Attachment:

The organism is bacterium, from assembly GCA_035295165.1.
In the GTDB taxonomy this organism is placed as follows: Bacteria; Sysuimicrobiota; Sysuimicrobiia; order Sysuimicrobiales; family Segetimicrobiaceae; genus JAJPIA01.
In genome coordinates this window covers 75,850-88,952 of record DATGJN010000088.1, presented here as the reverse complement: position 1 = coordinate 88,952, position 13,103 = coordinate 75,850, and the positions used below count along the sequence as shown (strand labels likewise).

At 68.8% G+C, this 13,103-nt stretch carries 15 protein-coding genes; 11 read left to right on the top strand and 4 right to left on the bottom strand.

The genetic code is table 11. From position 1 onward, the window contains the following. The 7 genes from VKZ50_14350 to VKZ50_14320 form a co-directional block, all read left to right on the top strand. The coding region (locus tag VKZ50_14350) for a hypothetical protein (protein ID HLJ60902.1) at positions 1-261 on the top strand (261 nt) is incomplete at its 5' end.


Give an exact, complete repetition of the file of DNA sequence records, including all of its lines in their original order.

The organism is bacterium, from assembly GCA_035295165.1.
In the GTDB taxonomy this organism is placed as follows: Bacteria; Sysuimicrobiota; Sysuimicrobiia; order Sysuimicrobiales; family Segetimicrobiaceae; genus JAJPIA01.
In genome coordinates this window covers 75,850-88,952 of record DATGJN010000088.1, presented here as the reverse complement: position 1 = coordinate 88,952, position 13,103 = coordinate 75,850, and the positions used below count along the sequence as shown (strand labels likewise).

At 68.8% G+C, this 13,103-nt stretch carries 15 protein-coding genes; 11 read left to right on the top strand and 4 right to left on the bottom strand.

The genetic code is table 11. From position 1 onward, the window contains the following. The 7 genes from VKZ50_14350 to VKZ50_14320 form a co-directional block, all read left to right on the top strand. The coding region (locus tag VKZ50_14350) for a hypothetical protein (protein ID HLJ60902.1) at positions 1-261 on the top strand (261 nt) is incomplete at its 5' end.